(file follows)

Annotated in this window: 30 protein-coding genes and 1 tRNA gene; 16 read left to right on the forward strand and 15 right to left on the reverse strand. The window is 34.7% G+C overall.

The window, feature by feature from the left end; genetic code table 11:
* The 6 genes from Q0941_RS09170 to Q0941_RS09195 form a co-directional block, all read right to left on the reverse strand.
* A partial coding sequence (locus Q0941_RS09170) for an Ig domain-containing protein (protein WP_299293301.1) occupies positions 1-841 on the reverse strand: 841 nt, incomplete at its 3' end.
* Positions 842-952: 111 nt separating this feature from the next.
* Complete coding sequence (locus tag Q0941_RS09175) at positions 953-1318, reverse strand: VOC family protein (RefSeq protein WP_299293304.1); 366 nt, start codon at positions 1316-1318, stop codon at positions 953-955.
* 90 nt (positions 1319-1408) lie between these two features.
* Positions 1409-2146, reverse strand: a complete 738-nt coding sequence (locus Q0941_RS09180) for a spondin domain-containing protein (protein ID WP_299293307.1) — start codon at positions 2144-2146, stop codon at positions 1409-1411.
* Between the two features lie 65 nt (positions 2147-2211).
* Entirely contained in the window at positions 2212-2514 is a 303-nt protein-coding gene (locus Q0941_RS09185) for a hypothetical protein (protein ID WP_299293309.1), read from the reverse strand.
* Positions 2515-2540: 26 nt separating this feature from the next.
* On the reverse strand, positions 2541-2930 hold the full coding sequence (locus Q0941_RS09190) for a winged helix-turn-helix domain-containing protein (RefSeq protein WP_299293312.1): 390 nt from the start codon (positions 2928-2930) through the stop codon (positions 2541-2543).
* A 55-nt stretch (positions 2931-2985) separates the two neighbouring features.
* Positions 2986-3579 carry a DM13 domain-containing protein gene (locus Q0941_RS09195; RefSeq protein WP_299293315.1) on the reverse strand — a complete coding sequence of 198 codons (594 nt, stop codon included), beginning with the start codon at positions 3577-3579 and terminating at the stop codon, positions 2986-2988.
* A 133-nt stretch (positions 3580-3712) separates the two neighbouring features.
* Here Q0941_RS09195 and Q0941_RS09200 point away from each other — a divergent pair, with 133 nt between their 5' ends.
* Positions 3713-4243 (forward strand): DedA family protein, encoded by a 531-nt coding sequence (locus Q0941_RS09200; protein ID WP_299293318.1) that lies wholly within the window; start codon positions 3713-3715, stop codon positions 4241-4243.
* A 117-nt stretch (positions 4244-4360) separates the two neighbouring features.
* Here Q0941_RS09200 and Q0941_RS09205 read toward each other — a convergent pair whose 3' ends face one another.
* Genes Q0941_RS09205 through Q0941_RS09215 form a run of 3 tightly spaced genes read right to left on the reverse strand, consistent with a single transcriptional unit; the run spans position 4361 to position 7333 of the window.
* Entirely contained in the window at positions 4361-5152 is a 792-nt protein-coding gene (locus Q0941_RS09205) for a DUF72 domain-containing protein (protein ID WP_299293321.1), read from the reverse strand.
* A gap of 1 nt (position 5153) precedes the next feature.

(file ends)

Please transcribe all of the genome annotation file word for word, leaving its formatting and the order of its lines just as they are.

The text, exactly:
Annotated in this window: 30 protein-coding genes and 1 tRNA gene; 16 read left to right on the forward strand and 15 right to left on the reverse strand. The window is 34.7% G+C overall.

The window, feature by feature from the left end; genetic code table 11:
* The 6 genes from Q0941_RS09170 to Q0941_RS09195 form a co-directional block, all read right to left on the reverse strand.
* A partial coding sequence (locus Q0941_RS09170) for an Ig domain-containing protein (protein WP_299293301.1) occupies positions 1-841 on the reverse strand: 841 nt, incomplete at its 3' end.
* Positions 842-952: 111 nt separating this feature from the next.
* Complete coding sequence (locus tag Q0941_RS09175) at positions 953-1318, reverse strand: VOC family protein (RefSeq protein WP_299293304.1); 366 nt, start codon at positions 1316-1318, stop codon at positions 953-955.
* 90 nt (positions 1319-1408) lie between these two features.
* Positions 1409-2146, reverse strand: a complete 738-nt coding sequence (locus Q0941_RS09180) for a spondin domain-containing protein (protein ID WP_299293307.1) — start codon at positions 2144-2146, stop codon at positions 1409-1411.
* Between the two features lie 65 nt (positions 2147-2211).
* Entirely contained in the window at positions 2212-2514 is a 303-nt protein-coding gene (locus Q0941_RS09185) for a hypothetical protein (protein ID WP_299293309.1), read from the reverse strand.
* Positions 2515-2540: 26 nt separating this feature from the next.
* On the reverse strand, positions 2541-2930 hold the full coding sequence (locus Q0941_RS09190) for a winged helix-turn-helix domain-containing protein (RefSeq protein WP_299293312.1): 390 nt from the start codon (positions 2928-2930) through the stop codon (positions 2541-2543).
* A 55-nt stretch (positions 2931-2985) separates the two neighbouring features.
* Positions 2986-3579 carry a DM13 domain-containing protein gene (locus Q0941_RS09195; RefSeq protein WP_299293315.1) on the reverse strand — a complete coding sequence of 198 codons (594 nt, stop codon included), beginning with the start codon at positions 3577-3579 and terminating at the stop codon, positions 2986-2988.
* A 133-nt stretch (positions 3580-3712) separates the two neighbouring features.
* Here Q0941_RS09195 and Q0941_RS09200 point away from each other — a divergent pair, with 133 nt between their 5' ends.
* Positions 3713-4243 (forward strand): DedA family protein, encoded by a 531-nt coding sequence (locus Q0941_RS09200; protein ID WP_299293318.1) that lies wholly within the window; start codon positions 3713-3715, stop codon positions 4241-4243.
* A 117-nt stretch (positions 4244-4360) separates the two neighbouring features.
* Here Q0941_RS09200 and Q0941_RS09205 read toward each other — a convergent pair whose 3' ends face one another.
* Genes Q0941_RS09205 through Q0941_RS09215 form a run of 3 tightly spaced genes read right to left on the reverse strand, consistent with a single transcriptional unit; the run spans position 4361 to position 7333 of the window.
* Entirely contained in the window at positions 4361-5152 is a 792-nt protein-coding gene (locus Q0941_RS09205) for a DUF72 domain-containing protein (protein ID WP_299293321.1), read from the reverse strand.
* A gap of 1 nt (position 5153) precedes the next feature.